Moonshine Glow: See Pluto's Moon Charon as a Crescent in NASA Photo

Charon Seen by 'Plutoshine'
This image by NASA’s New Horizons spacecraft shows the night side of Pluto’s biggest moon, Charon, against a star field, lit by faint reflected light from Pluto itself. The bright crescent on Charon's right side is a sliver of sunlit terrain; it is overexposed. New Horizons was about 100,000 miles (160,000 kilometers) beyond Pluto when it took the image on July 15, 2015. (Image credit: NASA/JHUAPL/SwRI)

NASA's New Horizons spacecraft keeps showing us things we've never seen before.

The probe's latest jaw-dropping photo is simultaneously familiar and exotic: Pluto's largest moon, Charon, in crescent phase. Sunlight shines on a sliver of Charon, while the bulk of the moon's night side is lit faintly by reflected "Plutoshine," NASA officials said.

Though NASA released the photo Thursday (Jan. 19), New Horizons snapped it on July 15, 2015, just after the spacecraft's epic close flyby of Pluto. The probe was about 100,000 miles (160,000 kilometers) from the dwarf planet when it took the picture with its Ralph/Multispectral Visible Imaging Camera, NASA officials said. (New Horizons got as close as 7,800 miles, or 12,550 km, to Pluto's surface on July 14, 2015.) [Check out more amazing Pluto photos]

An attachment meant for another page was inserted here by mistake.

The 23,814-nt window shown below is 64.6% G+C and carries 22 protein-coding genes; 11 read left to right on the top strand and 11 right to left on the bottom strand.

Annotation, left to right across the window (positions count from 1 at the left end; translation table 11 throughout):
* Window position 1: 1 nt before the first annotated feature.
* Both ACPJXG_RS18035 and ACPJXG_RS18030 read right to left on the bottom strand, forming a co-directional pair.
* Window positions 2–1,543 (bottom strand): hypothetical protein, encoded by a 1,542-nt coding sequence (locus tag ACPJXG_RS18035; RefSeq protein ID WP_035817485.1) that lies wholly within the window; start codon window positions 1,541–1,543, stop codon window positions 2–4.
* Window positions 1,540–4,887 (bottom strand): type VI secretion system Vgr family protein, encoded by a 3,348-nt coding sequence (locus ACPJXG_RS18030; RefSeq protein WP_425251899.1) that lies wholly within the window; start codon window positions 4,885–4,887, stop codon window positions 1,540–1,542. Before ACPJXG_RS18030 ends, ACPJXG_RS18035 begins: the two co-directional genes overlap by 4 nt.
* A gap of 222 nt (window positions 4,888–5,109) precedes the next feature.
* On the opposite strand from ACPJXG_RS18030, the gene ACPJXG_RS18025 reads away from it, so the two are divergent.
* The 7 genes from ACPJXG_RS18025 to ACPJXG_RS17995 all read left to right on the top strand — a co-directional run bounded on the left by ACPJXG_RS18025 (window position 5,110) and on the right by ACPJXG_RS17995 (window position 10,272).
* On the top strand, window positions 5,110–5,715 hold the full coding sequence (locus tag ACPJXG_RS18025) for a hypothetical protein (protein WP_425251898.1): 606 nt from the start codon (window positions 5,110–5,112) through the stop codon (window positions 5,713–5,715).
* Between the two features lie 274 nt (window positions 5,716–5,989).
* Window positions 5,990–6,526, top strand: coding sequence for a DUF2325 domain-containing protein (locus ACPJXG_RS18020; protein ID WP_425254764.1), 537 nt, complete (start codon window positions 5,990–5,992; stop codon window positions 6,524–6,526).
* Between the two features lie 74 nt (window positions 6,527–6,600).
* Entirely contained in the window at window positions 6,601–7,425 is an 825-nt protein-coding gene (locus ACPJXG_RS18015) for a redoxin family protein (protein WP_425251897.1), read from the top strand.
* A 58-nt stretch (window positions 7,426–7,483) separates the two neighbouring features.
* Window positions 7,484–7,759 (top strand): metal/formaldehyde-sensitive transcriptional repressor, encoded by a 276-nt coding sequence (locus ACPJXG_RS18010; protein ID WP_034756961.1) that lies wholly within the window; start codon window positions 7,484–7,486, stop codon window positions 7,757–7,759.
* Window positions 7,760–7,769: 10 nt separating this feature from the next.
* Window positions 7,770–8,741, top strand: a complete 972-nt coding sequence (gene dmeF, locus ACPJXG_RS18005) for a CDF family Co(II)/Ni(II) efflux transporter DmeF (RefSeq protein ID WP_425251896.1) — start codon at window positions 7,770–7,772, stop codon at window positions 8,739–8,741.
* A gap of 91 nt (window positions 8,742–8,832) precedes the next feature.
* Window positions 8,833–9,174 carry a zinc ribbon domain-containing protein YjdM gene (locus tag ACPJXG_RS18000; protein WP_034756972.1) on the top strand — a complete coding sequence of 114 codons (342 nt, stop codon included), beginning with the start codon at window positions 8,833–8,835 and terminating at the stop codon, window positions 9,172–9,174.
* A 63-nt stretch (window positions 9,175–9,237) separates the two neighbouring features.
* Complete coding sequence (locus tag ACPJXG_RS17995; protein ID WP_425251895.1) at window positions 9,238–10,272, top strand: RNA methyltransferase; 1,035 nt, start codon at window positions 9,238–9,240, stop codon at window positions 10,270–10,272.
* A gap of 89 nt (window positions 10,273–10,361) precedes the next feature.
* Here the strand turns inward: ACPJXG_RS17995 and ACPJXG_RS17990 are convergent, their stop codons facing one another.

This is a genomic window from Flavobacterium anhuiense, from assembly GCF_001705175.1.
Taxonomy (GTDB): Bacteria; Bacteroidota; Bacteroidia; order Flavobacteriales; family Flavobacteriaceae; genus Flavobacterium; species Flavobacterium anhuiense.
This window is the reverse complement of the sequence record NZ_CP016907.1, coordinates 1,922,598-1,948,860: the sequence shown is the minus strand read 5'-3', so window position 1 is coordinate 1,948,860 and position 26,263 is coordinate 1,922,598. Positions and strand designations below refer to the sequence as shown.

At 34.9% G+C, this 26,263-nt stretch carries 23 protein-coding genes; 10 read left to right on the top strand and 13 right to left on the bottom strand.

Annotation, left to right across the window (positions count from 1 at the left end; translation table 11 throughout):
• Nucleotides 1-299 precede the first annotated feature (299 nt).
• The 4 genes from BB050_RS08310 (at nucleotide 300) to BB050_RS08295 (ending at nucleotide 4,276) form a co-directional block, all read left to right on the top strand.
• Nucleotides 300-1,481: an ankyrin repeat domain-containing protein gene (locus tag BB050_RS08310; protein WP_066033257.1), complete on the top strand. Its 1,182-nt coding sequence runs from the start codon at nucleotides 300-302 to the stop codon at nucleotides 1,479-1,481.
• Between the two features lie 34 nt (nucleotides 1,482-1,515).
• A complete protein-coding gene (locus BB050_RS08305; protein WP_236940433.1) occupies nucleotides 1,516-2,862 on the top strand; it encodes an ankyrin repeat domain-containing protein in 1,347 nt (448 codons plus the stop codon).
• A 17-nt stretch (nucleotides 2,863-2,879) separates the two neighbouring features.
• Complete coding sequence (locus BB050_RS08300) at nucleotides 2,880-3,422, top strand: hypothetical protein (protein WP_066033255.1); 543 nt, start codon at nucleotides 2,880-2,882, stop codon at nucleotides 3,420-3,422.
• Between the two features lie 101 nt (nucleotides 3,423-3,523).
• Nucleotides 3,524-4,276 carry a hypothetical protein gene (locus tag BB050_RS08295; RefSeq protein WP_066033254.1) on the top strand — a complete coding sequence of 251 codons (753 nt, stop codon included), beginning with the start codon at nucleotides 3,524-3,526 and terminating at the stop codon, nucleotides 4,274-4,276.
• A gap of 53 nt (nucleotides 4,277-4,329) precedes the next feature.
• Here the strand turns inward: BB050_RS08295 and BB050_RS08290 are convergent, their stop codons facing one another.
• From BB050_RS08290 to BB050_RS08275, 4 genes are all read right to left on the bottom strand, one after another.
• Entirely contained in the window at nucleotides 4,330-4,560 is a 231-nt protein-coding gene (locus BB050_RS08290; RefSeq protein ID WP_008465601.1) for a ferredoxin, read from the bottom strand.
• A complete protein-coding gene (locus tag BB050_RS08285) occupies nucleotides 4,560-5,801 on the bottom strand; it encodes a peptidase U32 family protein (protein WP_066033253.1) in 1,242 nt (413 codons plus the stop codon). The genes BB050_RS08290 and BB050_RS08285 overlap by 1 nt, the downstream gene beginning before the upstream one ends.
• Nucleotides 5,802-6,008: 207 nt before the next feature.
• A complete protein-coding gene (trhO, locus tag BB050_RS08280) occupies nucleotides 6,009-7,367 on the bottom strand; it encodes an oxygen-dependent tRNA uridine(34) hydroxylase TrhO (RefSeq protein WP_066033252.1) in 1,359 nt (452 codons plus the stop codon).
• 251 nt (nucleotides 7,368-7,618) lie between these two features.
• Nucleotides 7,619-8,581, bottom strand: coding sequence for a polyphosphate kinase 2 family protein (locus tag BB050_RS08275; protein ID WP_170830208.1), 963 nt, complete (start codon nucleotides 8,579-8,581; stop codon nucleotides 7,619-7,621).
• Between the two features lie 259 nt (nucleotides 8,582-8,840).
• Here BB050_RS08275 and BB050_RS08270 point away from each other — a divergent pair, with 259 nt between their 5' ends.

Pluto has five moons. Charon is by far the largest; with a diameter of 750 miles (1,200 km), the satellite is more than half as wide as Pluto itself. (Technically, Pluto and Charon constitute a binary system, because the two bodies' center of mass lies outside Pluto.)

Also on Thursday, NASA released a global color map of Pluto made using three images captured by the Ralph camera during New Horizons' flyby.

"The mosaic shows how Pluto's large-scale color patterns extend beyond the hemisphere facing New Horizons at closest approach, which were imaged at the highest resolution," NASA officials wrote in an image description Thursday.

This new, detailed global color map of Pluto is based on a series of three color filter images obtained by the Ralph/Multispectral Visual Imaging Camera aboard New Horizons during the NASA spacecraft’s close flyby of Pluto in July 2015. (Image credit: NASA/JHUAPL/SwRI)

Though the Pluto flyby occurred 18 months ago, New Horizons' work is far from done. The spacecraft is currently zooming toward a Jan. 1, 2019, close encounter with another frigid, distant body: a small object known as 2014 MU69, which lies about 1 billion miles (1.6 billion km) beyond Pluto's orbit.

At the moment, New Horizons is about 3.6 billion miles (5.8 billion km) from Earth, and about 410 million miles (660 million km) beyond Pluto, according to the mission's position tracker.

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Mike Wall
Senior Space Writer

Michael Wall is a Senior Space Writer with and joined the team in 2010. He primarily covers exoplanets, spaceflight and military space, but has been known to dabble in the space art beat. His book about the search for alien life, "Out There," was published on Nov. 13, 2018. Before becoming a science writer, Michael worked as a herpetologist and wildlife biologist. He has a Ph.D. in evolutionary biology from the University of Sydney, Australia, a bachelor's degree from the University of Arizona, and a graduate certificate in science writing from the University of California, Santa Cruz. To find out what his latest project is, you can follow Michael on Twitter.